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We are setting up an 8-machine build farm. Most of these builds need to happen on a specific flavor of Linux (Fedora 10 as of now), while some of them will happen on several different Windows VMs. We were considering using Eucalyptus or the Ubuntu Enterprise Cloud to run the Linux VMs, and just have VMWare on a couple of machines dedicated to Windows builds when we need them. However, it seems that OpenNebula would work in a similar fashion, but allow us to have some or all of our nodes running VMware's free (as in beer) ESXi.

So my questions are:

  1. What do you folks see at the big differences between Eucalyptus and OpenNebula?
  2. Are there strong reasons to prefer one hypervisor over another? How about VM format? (is KVM easier to use with Fedora, for instance?) Windows support makes ESXi the most likely choice, but I'm wondering if there are any gotchas.
  3. Does any one system's administration and monitoring make it preferable to the others? We'd likely control them mostly through script interfaces used by our build tool.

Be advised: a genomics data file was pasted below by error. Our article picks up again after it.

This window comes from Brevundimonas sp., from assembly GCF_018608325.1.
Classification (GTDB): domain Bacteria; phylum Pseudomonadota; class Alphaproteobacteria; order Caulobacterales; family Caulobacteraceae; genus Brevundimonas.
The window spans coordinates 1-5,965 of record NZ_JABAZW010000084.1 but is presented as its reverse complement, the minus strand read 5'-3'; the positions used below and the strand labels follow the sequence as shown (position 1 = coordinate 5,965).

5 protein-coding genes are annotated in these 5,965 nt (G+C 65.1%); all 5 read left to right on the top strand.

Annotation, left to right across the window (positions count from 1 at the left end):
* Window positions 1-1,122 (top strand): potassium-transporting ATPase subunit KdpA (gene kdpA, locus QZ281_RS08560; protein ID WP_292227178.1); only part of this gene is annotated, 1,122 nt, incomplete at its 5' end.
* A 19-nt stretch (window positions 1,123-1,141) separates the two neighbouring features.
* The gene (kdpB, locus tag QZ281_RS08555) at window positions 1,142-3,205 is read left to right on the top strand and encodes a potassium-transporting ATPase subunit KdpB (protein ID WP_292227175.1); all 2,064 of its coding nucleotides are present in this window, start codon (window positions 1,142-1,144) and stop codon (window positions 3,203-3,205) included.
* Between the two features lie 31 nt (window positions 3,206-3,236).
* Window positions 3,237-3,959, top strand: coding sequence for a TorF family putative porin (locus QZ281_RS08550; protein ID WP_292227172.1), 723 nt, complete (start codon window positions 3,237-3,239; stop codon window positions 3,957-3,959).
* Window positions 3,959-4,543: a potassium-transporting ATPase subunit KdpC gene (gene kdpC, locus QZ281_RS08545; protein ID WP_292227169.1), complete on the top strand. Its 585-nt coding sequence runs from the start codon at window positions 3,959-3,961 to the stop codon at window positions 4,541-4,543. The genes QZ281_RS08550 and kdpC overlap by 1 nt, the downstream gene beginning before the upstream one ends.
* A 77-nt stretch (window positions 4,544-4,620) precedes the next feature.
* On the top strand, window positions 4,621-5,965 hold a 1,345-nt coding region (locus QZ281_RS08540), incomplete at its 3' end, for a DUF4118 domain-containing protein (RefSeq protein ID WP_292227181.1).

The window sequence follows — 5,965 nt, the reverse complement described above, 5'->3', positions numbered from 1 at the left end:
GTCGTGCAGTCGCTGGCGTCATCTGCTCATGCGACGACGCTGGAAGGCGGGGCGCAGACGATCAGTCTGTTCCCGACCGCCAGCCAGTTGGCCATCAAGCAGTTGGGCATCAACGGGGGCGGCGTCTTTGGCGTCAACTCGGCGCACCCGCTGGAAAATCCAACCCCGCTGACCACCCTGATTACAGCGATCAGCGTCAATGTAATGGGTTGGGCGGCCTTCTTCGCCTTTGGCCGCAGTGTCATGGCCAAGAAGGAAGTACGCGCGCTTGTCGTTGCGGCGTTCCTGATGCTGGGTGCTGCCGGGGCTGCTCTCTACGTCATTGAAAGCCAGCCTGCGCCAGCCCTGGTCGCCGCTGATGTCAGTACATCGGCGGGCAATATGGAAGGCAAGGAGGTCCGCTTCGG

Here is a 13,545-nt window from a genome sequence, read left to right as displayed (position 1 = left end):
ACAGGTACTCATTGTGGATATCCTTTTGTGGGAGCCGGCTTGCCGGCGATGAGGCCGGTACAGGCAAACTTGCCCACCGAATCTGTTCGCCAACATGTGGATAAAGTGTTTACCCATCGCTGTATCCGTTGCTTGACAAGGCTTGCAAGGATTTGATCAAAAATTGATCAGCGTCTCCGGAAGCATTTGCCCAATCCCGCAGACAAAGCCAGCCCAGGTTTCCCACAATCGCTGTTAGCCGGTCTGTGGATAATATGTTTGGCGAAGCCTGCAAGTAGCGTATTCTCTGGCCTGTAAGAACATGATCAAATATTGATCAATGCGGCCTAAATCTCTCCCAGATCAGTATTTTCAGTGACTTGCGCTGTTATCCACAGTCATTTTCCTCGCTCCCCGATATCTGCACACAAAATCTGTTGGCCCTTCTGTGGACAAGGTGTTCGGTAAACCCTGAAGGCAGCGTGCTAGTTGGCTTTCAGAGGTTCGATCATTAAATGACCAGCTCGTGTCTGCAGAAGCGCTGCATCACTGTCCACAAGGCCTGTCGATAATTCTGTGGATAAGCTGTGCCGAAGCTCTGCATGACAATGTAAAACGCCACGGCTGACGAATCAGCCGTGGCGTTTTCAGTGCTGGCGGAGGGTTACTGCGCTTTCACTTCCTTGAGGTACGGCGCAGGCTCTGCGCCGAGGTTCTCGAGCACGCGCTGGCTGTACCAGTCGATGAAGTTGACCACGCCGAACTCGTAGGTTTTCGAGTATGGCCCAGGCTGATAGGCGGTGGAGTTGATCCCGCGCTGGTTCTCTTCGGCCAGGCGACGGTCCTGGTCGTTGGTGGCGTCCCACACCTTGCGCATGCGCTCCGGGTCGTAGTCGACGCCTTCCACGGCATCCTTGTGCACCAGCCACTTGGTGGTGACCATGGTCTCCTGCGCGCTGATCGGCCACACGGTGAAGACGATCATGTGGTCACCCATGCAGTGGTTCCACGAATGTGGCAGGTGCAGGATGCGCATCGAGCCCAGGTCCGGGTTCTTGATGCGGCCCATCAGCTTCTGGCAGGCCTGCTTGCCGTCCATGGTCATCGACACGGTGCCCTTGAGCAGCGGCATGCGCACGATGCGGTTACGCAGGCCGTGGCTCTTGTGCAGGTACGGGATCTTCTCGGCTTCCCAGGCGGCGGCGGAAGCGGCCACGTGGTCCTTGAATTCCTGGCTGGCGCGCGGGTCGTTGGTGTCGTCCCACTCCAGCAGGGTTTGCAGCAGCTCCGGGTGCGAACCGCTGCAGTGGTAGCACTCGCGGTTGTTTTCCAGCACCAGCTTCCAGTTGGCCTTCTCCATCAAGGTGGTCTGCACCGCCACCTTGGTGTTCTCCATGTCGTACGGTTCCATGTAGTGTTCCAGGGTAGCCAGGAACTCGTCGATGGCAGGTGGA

Thanks!

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As far as question #1, this came up in the OpenNebula mailing list some time ago:

http://lists.opennebula.org/pipermail/users-opennebula.org/2009-July/000551.html

As for question #3, IMHO, I'd say OpenNebula has a much more modular and extensible design (making it, among other things, more script-friendly).

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For question #2, all hypervisors have their own set of features, and it's hard to consider which may be more suitable for you.

KVM is in the mainline, which means that you can use linux kernel with the KVM module, and it supports hardware-assisted too for Windows guest.

Xen isn't in the mainline, which means that you have to use xen kernel to run dom0 and domU. It supports hardware-assisted, and has been on the market for a long time.

VMware is a big player. Nothing to say here: if you have your app that's approved with ESX, choose VMware.

As for 2 others, OpenNebula is much more flexible than Eucalyptus.

Got in here by a search and I feel like I want to answer this old question.

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